(Published in 24 Hours Nov. 14, 2012)

Drug patent expiration may boost numbers of drug abusers


   By Leo Knight




In two weeks, the patent expires for the drug OxyContin, also known by its generic name oxycodone. Typically, Health Canada allows drug patents to expire without fanfare, then competitors produce generic versions of the drug at cheaper prices.

This might be the case if OxyContin weren’t so popular and so addictive that it earned the nickname “hillbilly heroin.” Typically, police see most OxyContin addicts in impoverished areas across Canada, where unemployment is high.

OxyContin is a prescription drug but those are abused, too - some might argue even more than illicit drugs. In this case, pills are ground up and snorted or injected like heroin. It also acts like heroin and overdoses kill people.

It’s a painkiller usually prescribed for chronic pain, which can be difficult to measure. Some people will lie to doctors to obtain it. Additionally, seeing multiple doctors for the same prescription is a typical scam, with patients using multiple fake IDs much like in welfare scams. People at the lower end of the income scale also get medications paid for by our generous social system.

According to study results released last month by the Interior Health Authority in conjunction with the BC Coroners Service, people in southeastern B.C. are dying from prescription opioid overdoses in similar numbers to drunk-driving incidents. The Ontario coroner's service did a similar study but with drowning victims as the comparison.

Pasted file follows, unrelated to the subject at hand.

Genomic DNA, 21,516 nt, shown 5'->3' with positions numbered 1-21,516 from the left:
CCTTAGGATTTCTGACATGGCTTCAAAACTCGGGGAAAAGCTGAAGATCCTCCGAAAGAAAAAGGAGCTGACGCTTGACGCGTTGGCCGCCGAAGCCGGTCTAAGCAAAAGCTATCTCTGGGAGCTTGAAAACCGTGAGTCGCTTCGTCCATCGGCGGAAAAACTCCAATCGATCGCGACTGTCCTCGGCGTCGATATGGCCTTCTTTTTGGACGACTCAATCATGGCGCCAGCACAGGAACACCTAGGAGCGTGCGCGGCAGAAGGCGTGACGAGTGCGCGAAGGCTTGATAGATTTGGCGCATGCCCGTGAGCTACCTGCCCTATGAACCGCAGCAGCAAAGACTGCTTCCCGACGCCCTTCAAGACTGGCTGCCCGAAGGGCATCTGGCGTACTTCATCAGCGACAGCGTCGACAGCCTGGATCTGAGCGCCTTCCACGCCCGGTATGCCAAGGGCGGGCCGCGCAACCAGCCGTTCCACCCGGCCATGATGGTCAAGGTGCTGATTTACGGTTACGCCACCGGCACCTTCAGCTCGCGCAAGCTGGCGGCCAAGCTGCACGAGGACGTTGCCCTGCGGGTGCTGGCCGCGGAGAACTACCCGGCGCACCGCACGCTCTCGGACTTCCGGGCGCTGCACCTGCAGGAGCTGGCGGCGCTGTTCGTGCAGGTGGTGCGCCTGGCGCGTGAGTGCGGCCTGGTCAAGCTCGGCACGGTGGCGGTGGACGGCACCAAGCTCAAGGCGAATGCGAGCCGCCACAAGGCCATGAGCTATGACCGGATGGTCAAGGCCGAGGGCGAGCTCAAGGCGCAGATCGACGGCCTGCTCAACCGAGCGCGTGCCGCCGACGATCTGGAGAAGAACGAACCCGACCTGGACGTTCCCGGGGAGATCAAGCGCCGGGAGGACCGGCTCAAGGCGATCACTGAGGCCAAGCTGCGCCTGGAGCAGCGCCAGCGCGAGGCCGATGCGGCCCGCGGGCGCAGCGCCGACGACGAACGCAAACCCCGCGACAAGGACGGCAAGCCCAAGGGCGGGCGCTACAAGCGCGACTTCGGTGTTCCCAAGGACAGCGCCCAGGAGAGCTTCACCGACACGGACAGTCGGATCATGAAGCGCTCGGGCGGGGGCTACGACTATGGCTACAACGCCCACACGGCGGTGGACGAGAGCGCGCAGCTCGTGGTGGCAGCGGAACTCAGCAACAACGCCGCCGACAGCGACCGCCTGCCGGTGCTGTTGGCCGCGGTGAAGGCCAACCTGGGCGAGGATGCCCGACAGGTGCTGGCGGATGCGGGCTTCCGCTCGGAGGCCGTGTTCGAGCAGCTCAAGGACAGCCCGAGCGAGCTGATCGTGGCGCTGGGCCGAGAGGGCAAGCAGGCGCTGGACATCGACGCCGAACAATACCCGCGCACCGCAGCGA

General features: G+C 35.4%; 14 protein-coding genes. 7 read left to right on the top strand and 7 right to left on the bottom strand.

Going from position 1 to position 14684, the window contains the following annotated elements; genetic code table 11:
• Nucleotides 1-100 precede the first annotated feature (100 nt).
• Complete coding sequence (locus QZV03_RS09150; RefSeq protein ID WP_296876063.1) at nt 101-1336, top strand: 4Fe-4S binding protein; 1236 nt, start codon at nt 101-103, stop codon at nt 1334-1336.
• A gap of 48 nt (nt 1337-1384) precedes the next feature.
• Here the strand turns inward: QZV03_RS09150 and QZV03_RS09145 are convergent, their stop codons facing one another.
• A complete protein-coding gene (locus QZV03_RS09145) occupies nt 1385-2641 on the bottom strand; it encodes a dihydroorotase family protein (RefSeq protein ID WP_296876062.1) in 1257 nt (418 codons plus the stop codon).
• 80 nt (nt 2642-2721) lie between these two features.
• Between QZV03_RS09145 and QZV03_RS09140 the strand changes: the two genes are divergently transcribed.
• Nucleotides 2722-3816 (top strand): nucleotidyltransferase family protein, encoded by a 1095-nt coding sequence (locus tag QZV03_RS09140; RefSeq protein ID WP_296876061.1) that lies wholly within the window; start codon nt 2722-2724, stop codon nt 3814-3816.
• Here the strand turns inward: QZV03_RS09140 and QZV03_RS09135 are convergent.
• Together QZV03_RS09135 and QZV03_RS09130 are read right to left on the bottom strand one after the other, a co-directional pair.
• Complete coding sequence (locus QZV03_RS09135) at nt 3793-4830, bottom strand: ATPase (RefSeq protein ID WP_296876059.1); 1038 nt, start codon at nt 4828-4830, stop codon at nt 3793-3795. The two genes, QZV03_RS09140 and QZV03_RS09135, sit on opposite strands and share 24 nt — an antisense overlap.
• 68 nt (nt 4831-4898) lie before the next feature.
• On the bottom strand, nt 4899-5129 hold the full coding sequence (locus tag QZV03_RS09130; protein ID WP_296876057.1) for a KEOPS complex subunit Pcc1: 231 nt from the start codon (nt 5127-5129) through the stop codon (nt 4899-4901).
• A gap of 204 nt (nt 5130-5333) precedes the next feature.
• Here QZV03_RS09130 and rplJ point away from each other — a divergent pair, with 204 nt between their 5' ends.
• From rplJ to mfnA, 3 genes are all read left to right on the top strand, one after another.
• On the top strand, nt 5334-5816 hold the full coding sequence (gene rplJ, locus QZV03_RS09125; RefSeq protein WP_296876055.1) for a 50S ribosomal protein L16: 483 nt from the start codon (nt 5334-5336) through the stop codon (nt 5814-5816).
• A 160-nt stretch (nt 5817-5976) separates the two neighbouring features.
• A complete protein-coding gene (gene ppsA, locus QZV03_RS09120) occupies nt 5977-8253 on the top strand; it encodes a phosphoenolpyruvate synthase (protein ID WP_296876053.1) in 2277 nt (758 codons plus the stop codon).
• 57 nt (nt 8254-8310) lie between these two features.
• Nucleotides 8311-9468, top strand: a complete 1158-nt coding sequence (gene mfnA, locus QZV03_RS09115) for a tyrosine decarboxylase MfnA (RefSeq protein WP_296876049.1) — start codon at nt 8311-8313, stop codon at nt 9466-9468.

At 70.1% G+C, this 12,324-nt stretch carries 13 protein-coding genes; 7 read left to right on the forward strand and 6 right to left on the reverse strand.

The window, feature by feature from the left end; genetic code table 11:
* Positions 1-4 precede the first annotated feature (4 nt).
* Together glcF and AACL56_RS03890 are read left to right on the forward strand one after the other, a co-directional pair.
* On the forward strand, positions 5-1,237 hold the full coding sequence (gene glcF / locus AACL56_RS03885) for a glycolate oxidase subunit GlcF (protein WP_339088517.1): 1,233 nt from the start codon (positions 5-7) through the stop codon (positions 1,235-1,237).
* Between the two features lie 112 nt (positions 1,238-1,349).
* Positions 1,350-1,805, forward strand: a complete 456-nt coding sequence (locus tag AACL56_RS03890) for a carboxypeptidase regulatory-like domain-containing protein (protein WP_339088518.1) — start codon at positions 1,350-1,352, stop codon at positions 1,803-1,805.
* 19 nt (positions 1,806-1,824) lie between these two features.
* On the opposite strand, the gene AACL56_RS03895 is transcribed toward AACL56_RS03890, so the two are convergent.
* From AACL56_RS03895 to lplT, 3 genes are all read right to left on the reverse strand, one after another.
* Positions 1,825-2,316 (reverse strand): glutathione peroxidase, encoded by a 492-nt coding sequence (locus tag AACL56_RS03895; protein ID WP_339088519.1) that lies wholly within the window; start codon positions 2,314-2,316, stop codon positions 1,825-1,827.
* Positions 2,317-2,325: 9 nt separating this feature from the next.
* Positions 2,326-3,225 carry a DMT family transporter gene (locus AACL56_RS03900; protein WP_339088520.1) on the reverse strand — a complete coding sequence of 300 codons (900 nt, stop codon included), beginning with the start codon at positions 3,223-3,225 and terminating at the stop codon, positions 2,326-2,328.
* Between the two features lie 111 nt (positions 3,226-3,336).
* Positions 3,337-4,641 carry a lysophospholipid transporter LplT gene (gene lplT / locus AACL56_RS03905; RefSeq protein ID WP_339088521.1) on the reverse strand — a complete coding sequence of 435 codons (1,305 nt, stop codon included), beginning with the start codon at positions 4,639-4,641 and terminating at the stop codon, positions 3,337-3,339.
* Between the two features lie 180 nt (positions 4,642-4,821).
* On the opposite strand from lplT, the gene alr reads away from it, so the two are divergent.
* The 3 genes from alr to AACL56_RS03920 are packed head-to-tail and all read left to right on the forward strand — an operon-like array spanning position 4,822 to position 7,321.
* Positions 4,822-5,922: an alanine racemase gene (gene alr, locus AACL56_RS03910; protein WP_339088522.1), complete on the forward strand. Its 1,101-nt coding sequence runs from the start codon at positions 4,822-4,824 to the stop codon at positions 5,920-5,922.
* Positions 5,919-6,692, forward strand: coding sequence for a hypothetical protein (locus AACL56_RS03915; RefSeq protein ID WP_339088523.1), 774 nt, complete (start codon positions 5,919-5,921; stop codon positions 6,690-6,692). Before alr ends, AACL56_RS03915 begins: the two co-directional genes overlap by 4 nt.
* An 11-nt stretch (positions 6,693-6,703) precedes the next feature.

Patent-holder and manufacturer Purdue Pharma LP would naturally like a patent extension to continue its monopoly. To its credit, it has taken steps to limit abuse by creating a new version called OxyNeo, with a special coating making it tougher to pulverize. However, generics wouldn’t be required to have that coating.

A concern is when the patent expires, the street situation will return to where it was before the coated version came out.

Ontario’s health minister Deb Matthews has formally asked her federal counterpart, Leona Aglukkaq, to block Health Canada from allowing the patent to expire. But brace yourselves for the lawsuits from competitors that would undoubtedly ensue — producers like Apotex Inc. have already spent $3 million on their research and development and have applied to Health Canada for permission to produce and distribute oxycodone.

I don't like government intrusion at the best of times. That said, there are times for government to do the right thing and act. The problem in this case is the right thing is not readily apparent.


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